The 30-year-old insists Test cricket is still the pinnacle, but says it’s time to acknowledge and accept that some players will only want to play T20
Adil Rashid is happy he decided to recommit to red ball cricket but believes English cricket will have to get used to the idea of Twenty20 specialists.
Rashid has had a turbulent 2018, initially making the surprise decision to play only limited-overs cricket for Yorkshire before being handed a controversial Test recall.
Even his county struggled to hide their surprise at that turn of events and a parting of the ways seemed inevitable until the leg-spinner agreed a new three-format deal at Headingley last month.
Rashid’s experiences somewhat over-shadowed England team-mate Alex Hales’ decision to take a similar path at Nottinghamshire, and the 30-year-old expects it to become a more familiar route as the game continues to develop and diverge.
“There’s always the ultimate goal of playing Test cricket, playing for your country, but as time goes on things may change,” he told talkSPORT.
“There are Twenty20 competitions all around the world, more competitions keep coming each year, and it may happen down the line that people just want to be T20 players.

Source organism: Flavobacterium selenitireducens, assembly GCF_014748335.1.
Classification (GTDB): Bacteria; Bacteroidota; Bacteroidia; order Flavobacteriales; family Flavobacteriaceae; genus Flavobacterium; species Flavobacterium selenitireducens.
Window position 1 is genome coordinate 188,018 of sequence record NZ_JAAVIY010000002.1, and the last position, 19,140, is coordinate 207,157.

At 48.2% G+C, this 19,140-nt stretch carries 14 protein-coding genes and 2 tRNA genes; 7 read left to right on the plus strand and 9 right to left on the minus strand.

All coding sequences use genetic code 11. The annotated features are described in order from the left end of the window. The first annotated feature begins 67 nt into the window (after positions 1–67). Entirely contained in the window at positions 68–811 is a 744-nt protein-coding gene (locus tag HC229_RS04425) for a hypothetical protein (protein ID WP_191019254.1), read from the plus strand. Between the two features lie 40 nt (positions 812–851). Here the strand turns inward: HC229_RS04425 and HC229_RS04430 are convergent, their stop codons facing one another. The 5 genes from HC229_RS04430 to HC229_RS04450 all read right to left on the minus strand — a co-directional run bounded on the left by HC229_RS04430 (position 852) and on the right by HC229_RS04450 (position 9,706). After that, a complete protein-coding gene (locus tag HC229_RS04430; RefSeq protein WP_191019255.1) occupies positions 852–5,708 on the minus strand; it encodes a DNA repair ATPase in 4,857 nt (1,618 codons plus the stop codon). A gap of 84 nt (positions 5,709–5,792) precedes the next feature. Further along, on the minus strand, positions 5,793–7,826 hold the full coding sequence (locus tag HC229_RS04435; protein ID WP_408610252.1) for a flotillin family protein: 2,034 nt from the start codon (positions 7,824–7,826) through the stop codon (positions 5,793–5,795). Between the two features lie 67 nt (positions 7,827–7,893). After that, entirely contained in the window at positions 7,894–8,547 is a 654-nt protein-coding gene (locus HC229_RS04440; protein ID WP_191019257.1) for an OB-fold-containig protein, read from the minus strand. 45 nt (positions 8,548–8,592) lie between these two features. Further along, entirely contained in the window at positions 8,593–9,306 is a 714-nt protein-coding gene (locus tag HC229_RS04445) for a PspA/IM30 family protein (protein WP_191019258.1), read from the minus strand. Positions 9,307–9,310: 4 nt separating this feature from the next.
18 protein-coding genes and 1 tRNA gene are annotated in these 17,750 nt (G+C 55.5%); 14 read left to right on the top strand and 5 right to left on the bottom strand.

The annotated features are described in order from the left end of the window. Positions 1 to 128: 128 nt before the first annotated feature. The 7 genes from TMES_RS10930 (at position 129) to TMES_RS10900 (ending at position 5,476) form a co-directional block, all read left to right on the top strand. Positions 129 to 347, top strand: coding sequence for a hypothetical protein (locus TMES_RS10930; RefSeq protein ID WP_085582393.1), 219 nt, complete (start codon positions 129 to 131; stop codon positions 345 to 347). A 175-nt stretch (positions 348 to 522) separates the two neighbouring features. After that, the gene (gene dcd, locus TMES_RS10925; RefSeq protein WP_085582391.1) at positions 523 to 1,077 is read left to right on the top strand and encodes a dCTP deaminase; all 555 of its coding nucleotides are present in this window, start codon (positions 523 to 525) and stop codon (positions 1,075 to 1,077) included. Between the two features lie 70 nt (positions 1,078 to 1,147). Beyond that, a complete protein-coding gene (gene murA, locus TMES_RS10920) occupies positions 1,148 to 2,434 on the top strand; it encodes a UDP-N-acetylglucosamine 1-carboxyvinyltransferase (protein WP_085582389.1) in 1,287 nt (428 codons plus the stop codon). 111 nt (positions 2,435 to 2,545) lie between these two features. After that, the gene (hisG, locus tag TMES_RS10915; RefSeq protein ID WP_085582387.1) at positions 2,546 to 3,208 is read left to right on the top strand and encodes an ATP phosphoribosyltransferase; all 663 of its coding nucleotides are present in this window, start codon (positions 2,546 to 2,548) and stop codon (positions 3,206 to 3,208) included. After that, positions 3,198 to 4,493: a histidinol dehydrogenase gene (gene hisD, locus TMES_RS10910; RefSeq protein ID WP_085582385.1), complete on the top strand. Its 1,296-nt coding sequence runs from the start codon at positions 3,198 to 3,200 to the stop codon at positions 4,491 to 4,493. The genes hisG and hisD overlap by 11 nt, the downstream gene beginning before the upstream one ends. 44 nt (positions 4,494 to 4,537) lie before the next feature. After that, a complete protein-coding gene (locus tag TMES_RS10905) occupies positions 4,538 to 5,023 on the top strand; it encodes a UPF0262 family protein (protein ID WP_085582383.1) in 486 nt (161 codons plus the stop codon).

“I think coaches, players, teams have got to start accepting that’s going to happen, that it’s a reality. It’s happening in other parts of the world, the West Indies for example, and if it happens then it happens. It’s about accepting it.”
Rashid is currently as central to England’s plans as he has ever been, a central cog in the 3-1 victory over Sri Lanka in the one-day series, a certainty for Saturday’s T20 international and set for a major role in next month’s three-match Test series on spin-friendly surfaces.
It was, though, just three months ago that his former Yorkshire team-mate, and Ashes-winning England captain, Michael Vaughan labelled his Test recall “a stab in the back for the county game”.
That may have been the most colourful criticism but it was not the only one, yet Rashid insists he was able to brush off any negativity and focus on his own game.
“At the time I didn’t really feel much, I wasn’t really taking note of what people were saying,” he said.
“I don’t follow what people say about me, good or not so good. It doesn’t faze me in the sense that I knew what my task ahead was and what I want to achieve. Whatever decisions I made I know there are no regrets. I don’t look back.”
talkSPORT will bring you live and exclusive coverage of Saturday’s Twenty20 and England’s entire Test series in Sri Lanka